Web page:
Hawa matapeli basi waende shule kidogo ili waweze kuandika kitu kinachoweza kum-convince mtu. Yaani Kiingereza alichoandika tapeli huyu ni kibovu kupita kiasi.

Anonymous said...

FIVE MILLION GREAT BRITISH POUNDS...PLEASE LET ACT FAST AS A MATTER OF URGENT. Kingereza hicho. Kazi ipo.

Anonymous said...

Wow! SCAMMERS have no shame! I bet it's the usual Nigerian scammer sitting at his local internet café doing his usual nasty scams. I detest and hate scammers with all my heart.

Anonymous said...

Nigerian email scams have become nearly as commonplace as the Internet itself. But one Australian woman wound up in jail after turning the tables--to the tune of $30,000--on a group of con artists.

The Courier-Mail reports that Sarah Jane Cochrane-Ramsey, 23, was employed as an "agent" in March 2010 by the Nigerians, but didn't know they were scam artists. Her "job" was to provide access to an Australian bank account opened in her name where the Nigerians could then transfer money they had received from a phony car sales website. Cochrane-Ramsey was told she could keep eight percent of the transfers.

But, then she decided to steal from the thieves themselves. According to the Courier-Mail, she received two payments, totaling $33,350, but spent most of it on herself.

If you're not familiar with the so-called Nigerian Scam, also known as the (419) scam, or Advanced Fee Fraud, here's a brief explainer: the fraud works by convincing an individual to give money and/or bank account access to a third-party in exchange for future financial rewards.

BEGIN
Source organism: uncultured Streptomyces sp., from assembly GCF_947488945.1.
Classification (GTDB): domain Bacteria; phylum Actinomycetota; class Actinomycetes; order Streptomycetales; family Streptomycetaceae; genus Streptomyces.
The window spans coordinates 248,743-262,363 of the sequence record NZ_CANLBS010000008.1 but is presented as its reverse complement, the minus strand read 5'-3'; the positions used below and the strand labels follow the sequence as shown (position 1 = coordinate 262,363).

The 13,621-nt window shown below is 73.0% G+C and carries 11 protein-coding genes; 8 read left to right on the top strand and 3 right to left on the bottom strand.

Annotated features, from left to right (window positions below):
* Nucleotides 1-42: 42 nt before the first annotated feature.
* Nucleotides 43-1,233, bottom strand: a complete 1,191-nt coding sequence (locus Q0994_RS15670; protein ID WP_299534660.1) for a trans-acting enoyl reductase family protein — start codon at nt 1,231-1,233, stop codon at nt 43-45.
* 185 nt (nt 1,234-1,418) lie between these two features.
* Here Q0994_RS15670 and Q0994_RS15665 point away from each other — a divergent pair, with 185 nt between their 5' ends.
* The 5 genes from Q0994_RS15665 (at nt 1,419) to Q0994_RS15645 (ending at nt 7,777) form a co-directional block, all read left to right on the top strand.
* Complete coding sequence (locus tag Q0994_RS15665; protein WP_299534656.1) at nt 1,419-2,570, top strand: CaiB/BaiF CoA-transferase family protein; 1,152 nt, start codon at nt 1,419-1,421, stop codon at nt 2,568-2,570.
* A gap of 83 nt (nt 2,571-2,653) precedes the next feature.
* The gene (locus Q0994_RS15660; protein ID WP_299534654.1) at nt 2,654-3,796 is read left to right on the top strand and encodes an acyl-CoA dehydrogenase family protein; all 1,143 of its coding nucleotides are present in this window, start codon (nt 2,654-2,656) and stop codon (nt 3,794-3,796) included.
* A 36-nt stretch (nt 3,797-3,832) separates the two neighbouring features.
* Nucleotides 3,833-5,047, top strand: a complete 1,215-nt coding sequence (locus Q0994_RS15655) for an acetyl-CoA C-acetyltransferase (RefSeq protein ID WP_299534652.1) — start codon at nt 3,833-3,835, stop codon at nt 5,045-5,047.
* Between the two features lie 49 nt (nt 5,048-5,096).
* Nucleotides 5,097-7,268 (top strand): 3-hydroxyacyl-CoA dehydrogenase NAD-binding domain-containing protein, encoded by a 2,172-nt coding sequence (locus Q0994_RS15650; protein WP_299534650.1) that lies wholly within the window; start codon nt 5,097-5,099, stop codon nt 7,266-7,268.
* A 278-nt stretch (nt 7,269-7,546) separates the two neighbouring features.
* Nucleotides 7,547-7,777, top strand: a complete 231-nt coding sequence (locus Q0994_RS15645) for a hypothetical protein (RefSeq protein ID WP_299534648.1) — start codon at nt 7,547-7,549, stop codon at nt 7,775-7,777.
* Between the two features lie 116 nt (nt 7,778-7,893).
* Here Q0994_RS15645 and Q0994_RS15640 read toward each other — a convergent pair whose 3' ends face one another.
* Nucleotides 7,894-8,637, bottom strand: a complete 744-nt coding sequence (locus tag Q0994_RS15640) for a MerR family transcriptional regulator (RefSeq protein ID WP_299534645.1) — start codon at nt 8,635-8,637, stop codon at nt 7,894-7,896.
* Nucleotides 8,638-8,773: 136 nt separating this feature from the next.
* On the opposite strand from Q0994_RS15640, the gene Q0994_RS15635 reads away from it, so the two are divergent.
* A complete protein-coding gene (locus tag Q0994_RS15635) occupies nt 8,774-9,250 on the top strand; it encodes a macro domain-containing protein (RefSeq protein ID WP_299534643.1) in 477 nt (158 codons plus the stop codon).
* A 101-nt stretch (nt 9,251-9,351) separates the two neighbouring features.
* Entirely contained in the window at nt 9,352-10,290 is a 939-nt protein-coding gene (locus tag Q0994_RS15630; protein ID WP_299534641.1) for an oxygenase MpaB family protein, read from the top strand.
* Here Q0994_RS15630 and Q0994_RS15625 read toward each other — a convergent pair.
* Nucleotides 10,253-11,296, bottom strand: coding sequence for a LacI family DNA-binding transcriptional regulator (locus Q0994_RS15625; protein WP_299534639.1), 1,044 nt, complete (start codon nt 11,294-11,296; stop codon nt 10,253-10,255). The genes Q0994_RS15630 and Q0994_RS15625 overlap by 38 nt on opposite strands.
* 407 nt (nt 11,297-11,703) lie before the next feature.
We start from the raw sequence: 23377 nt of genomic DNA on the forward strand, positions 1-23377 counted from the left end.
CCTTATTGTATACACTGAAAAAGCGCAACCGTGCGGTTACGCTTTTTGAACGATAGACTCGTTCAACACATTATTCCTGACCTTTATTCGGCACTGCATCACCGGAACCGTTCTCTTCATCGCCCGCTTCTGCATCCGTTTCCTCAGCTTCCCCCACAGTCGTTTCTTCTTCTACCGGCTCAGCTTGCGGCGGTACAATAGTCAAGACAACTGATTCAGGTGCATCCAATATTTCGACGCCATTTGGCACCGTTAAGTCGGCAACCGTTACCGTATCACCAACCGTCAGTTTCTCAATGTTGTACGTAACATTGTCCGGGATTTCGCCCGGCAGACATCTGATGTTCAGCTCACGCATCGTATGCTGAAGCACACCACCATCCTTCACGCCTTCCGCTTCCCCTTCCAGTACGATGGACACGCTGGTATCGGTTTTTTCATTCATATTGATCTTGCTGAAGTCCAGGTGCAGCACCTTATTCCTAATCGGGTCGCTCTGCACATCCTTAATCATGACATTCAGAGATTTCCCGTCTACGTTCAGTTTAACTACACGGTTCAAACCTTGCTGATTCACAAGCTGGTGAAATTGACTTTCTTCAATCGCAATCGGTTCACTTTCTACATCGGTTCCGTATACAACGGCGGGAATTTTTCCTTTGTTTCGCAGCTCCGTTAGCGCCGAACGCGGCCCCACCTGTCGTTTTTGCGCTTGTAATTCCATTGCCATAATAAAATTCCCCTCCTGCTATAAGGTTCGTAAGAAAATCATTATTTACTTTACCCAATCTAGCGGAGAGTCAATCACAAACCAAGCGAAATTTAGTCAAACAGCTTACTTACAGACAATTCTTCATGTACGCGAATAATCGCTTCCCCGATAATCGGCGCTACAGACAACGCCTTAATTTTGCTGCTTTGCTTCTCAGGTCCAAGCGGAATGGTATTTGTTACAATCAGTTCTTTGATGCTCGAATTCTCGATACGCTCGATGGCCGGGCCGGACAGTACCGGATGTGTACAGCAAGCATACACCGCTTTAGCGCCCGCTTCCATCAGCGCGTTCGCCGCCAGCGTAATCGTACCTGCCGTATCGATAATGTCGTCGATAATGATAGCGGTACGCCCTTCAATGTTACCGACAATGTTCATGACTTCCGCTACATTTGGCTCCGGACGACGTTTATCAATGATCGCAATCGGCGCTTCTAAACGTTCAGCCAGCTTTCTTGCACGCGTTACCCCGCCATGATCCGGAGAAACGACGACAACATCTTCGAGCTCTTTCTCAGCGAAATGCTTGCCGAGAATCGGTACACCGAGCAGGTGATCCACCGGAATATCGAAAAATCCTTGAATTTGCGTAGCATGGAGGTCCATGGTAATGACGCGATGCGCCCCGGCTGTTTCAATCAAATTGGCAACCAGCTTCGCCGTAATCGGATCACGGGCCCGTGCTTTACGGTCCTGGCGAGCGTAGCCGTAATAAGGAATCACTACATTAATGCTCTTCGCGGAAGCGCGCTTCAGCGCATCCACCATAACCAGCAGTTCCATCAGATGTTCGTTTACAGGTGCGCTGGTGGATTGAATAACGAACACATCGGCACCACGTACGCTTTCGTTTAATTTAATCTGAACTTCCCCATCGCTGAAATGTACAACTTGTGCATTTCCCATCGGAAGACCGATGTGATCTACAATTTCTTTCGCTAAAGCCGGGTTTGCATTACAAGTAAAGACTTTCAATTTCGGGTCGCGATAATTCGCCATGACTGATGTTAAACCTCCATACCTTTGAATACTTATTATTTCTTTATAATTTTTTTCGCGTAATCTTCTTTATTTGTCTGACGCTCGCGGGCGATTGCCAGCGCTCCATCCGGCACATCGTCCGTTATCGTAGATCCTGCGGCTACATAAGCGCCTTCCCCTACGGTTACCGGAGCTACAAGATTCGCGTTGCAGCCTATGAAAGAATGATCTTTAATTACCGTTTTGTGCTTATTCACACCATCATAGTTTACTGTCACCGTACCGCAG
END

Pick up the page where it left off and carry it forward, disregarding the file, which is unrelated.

Most commonly, the scam artist will claim to be a wealthy Nigerian individual looking to move his vast financial resources to another country. He then promises the fraud victim a hefty payment in exchange for a temporary loan or bank account access in order to facilitate the move. Of course, the fraud victim never receives the promised payout and instead usually ends up losing thousands of dollars in the process. According to Scam Busters, the Advance Fee Fraud scams often target small businesses and charities. And while the scam has been around for years, the U.S. Financial Crimes Division of the Secret Service still receives a reported 100 calls a day from people claiming to be victims of a (419) crime.

But, back to the Cochrane-Ramsey case. The real victims who thought they were buying cars online reported the scam to the police, who traced the account back to Cochrane-Ramsey. She was ordered to appear in Brisbane District Court and plead guilty to one count of aggravated fraud.


For now, the court judge is allowing Cochrane-Ramsey time to come up with the money to pay off the fraud victims while she awaits sentencing in March.

Interestingly, Cochrane-Ramsey is not the first person to turn the tables on Nigerian scammers. In 2008, the radio program This American Life ran a story on some anonymous pranksters who sent a Nigerian scam artist on a wild goose chase that spanned 1,400-miles into war-torn Chad for a promised cash payout at a local Western Union branch.

And they convinced him to do this while carrying an anti-Muslim/pro-George W. Bush note, which stated his intention to rob the Western Union. Their entire plan was spelled out on this website, dedicated to turning the tables on Internet con artists (Warning: contains Not Safe for Work language).

You can listen to the episode of This American Life here.